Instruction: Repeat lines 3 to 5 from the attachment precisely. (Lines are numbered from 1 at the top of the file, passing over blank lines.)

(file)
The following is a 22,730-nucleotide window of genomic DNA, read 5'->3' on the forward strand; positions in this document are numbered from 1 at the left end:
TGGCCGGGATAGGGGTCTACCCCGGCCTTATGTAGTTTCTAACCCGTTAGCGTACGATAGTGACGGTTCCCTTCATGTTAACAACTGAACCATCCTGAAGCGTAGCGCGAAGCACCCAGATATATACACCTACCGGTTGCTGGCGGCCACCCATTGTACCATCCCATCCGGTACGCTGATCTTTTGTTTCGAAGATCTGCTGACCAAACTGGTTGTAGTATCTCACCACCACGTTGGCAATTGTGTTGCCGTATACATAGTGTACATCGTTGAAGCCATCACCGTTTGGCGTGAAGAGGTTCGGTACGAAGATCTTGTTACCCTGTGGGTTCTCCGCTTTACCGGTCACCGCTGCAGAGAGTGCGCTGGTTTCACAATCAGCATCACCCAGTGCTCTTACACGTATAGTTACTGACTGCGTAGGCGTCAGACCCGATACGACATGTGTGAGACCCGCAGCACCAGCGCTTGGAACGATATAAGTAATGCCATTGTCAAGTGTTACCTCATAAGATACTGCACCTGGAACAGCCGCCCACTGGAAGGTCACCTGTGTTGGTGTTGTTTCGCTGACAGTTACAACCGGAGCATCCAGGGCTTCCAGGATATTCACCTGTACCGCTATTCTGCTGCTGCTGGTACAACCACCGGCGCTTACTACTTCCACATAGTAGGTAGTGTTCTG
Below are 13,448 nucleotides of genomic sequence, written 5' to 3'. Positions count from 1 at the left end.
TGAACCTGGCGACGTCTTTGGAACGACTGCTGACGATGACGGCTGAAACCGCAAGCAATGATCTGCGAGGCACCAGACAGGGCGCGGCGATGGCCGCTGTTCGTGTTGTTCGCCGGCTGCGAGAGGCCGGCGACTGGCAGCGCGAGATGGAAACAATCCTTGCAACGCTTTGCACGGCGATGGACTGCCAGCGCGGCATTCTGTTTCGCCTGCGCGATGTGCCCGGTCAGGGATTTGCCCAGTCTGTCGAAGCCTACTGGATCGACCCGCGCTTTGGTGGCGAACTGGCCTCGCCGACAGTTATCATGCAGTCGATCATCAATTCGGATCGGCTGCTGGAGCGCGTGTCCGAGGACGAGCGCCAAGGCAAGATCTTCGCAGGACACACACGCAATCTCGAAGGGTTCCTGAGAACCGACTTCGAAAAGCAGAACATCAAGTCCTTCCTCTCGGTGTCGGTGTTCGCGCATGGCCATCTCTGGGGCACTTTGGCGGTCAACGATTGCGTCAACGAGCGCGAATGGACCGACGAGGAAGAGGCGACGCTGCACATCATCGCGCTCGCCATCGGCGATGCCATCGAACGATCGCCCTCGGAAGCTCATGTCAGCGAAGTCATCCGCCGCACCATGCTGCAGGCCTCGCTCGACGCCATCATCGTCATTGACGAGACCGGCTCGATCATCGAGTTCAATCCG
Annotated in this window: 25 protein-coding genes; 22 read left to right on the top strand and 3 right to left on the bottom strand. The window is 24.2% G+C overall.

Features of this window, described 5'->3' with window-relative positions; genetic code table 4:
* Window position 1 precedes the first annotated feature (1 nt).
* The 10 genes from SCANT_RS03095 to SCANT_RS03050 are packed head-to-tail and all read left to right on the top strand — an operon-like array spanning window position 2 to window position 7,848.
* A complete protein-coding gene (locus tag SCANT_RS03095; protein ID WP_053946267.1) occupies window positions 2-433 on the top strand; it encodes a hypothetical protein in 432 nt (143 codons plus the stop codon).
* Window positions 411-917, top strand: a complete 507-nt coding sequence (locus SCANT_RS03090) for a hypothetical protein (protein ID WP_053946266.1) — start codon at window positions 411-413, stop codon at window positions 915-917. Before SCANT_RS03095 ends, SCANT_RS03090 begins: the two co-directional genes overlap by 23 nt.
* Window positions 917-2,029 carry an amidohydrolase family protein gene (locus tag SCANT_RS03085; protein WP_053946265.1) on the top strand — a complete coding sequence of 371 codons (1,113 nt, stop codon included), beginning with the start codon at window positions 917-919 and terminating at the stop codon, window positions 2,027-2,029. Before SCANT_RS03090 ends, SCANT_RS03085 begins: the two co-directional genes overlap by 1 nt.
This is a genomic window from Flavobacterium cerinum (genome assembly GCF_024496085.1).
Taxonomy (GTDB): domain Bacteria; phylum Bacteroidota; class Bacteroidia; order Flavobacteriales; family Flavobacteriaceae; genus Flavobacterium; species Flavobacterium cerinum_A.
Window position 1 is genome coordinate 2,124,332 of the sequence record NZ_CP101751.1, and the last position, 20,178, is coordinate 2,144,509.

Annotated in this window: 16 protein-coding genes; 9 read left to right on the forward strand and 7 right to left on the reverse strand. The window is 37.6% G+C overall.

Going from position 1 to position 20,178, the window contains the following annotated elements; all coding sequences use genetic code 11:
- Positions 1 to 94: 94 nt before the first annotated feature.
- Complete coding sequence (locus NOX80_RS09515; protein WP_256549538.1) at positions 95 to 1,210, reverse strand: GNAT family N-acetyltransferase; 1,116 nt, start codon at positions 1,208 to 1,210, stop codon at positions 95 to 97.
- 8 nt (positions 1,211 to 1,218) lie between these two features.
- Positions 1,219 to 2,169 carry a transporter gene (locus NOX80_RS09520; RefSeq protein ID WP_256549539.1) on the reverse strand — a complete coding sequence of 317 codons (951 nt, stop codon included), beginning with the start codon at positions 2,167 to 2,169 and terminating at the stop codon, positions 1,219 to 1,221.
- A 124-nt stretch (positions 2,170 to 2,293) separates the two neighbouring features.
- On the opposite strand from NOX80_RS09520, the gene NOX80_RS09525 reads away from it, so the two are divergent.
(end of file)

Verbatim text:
Below are 13,448 nucleotides of genomic sequence, written 5' to 3'. Positions count from 1 at the left end.
TGAACCTGGCGACGTCTTTGGAACGACTGCTGACGATGACGGCTGAAACCGCAAGCAATGATCTGCGAGGCACCAGACAGGGCGCGGCGATGGCCGCTGTTCGTGTTGTTCGCCGGCTGCGAGAGGCCGGCGACTGGCAGCGCGAGATGGAAACAATCCTTGCAACGCTTTGCACGGCGATGGACTGCCAGCGCGGCATTCTGTTTCGCCTGCGCGATGTGCCCGGTCAGGGATTTGCCCAGTCTGTCGAAGCCTACTGGATCGACCCGCGCTTTGGTGGCGAACTGGCCTCGCCGACAGTTATCATGCAGTCGATCATCAATTCGGATCGGCTGCTGGAGCGCGTGTCCGAGGACGAGCGCCAAGGCAAGATCTTCGCAGGACACACACGCAATCTCGAAGGGTTCCTGAGAACCGACTTCGAAAAGCAGAACATCAAGTCCTTCCTCTCGGTGTCGGTGTTCGCGCATGGCCATCTCTGGGGCACTTTGGCGGTCAACGATTGCGTCAACGAGCGCGAATGGACCGACGAGGAAGAGGCGACGCTGCACATCATCGCGCTCGCCATCGGCGATGCCATCGAACGATCGCCCTCGGAAGCTCATGTCAGCGAAGTCATCCGCCGCACCATGCTGCAGGCCTCGCTCGACGCCATCATCGTCATTGACGAGACCGGCTCGATCATCGAGTTCAATCCG
Annotated in this window: 25 protein-coding genes; 22 read left to right on the top strand and 3 right to left on the bottom strand. The window is 24.2% G+C overall.